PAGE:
Wow. It's been a year now with this amp. I think I can declare the honeymoon period officially over.
I bought this amp after selling the Cornell Romany Plus I'd been playing and gigging with for several years. I wanted something that I could dial in a fatter, dirtier base tone from since I'd been using the Cornell with an overdrive pedal pretty much constantly engaged. I did some homework and found that the Lionhearts came highly recommended for a modern take on vintage-y lower gain "British" sounds.
So, what you get is:
2 channels with shared EQ- treble, middle, bass, bright switch, overall tone control
Celestion G12H Heritage
4x EL84 parallel single ended power amp
How does it sound?
Pretty bloody marvellous if old-school Vox/Marshall tones are what you're after. It doesn't quite have that slashing treble cut that you get from an AC30 or a Marshall JMP (although I tend to avoid turning the master tone control all the way up, so it'll get nastier than I generally set it) but what it loses in politeness it more than makes up for in practical considerations like not weighing a metric shit ton or needing to be trouser-flappingly loud to sound any good. EQ is effective, although it's never going to get you outside a certain realm of guitar tone. Still, it's loud enough to hang with an enthusiastic drummer and has a lovely clear voice that lets the detail of the guitar sound through. It cleans up when you play softly and barks when you hit it hard just like it's supposed to. It's more forgiving than the Fender amps I've had in the past but still needs you to work if you want to get it to sing and won't let you off every duff note.
I saw another forum member describe the two channels as being kind of like master volume and non-master volume versions of the same amp- the clean channel will clip a little as you turn up the volume (so I'm told) whereas the gain channel allows you to dial some dirt in at any level. I've set mine up with a slightly dirty tone on the gain channel (normally around 10 o'clock to 12 o'clock) and basically use it like a single channel amp except for a few places in the set where I need it clean. It won't give you convincing high gain sounds with the gain turned up, but it's not really an amp you'd look to if that's what you wanted. It'll get you to the dirtier end of the classic rock spectrum- AD/DC, classic era Thin Lizzy etc.- but no further than that without some outboard assistance.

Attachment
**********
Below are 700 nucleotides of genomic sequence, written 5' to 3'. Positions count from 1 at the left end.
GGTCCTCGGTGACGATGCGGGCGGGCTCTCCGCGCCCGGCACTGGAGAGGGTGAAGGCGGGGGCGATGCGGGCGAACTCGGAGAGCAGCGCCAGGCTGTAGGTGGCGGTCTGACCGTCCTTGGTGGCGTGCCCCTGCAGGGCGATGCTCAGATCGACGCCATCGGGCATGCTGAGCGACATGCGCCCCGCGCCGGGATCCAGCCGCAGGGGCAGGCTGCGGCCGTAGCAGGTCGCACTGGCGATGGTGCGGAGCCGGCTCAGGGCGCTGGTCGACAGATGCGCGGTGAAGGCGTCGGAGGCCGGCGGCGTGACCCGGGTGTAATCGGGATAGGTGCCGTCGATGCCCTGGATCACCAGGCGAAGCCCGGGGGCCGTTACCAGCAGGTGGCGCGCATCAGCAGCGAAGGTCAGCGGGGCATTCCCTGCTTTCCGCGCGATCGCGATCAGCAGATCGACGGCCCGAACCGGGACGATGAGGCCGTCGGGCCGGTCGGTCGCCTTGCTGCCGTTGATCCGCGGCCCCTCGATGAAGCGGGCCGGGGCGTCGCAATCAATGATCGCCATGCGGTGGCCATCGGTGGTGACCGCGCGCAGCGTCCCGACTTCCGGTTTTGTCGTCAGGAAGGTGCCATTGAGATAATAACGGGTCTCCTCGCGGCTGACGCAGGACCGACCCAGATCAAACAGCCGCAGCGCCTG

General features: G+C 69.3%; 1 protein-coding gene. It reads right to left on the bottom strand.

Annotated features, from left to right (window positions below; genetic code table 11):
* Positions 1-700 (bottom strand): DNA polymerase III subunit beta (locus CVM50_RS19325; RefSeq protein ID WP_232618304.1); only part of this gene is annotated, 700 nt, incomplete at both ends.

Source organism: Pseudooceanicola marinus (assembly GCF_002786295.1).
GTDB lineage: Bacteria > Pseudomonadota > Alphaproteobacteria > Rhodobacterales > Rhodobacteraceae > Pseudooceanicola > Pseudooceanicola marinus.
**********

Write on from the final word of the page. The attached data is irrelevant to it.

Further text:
For reference, my band rig is:
PRS Starla X -> Polytune mini -> BYOC 5-Knob Compressor -> BYOC Divided Octave (Mu-Tron Octave Divider) -> BYOC Stereo Analogue Flanger -> BYOC Mighty Mouse (RAT) -> Behringer RV-600 reverb (Verbzilla) -> Vox Delaylab -> Mosky XP Booster (EP Booster)
The Delaylab and XP Booster are in the loop, everything else goes in the front end.
I've also used the Lionheart with my CIJ JD Telecaster (w/ Wilde Keystone pickups) and my G&L S-500- it sounds ace with both. It takes pedals well- it'll compress and drive harder rather than getting very much louder when you hit the front end with a boost or an OD set above unity, which is why the XP booster went in the loop for solos and suchlike.
It comes with a dust cover, which will protect the amp from dust and not a lot else. I got a couple of "it's funny because it's true" laughs in my NAD thread by describing it as a "bag for life". If you want actual protection, you'll need to fork out for a proper cover or case.
It has a tilt-back mechanism on the underside for pointing the amp at your knees rather than your ankles when placed on the floor, which is a step in the right direction. It feels like it's balanced somewhat precariously compared to, say, a Fender Twin's tilt arrangement, so I'd be very wary of putting it anywhere off the ground with the tilt-back thing on. I try to have the amp on a chair or something else to elevate it a bit when I play, so I tend not to bother with the tilt-back legs unless there's really no other way to go. To be fair I've used them a few times now without the amp deciding to keel over backwards, so maybe I'm worrying unnecessarily.
It's a one-hand carry on the flat if you're reasonably fit, but you won't want anything very heavy in the other hand.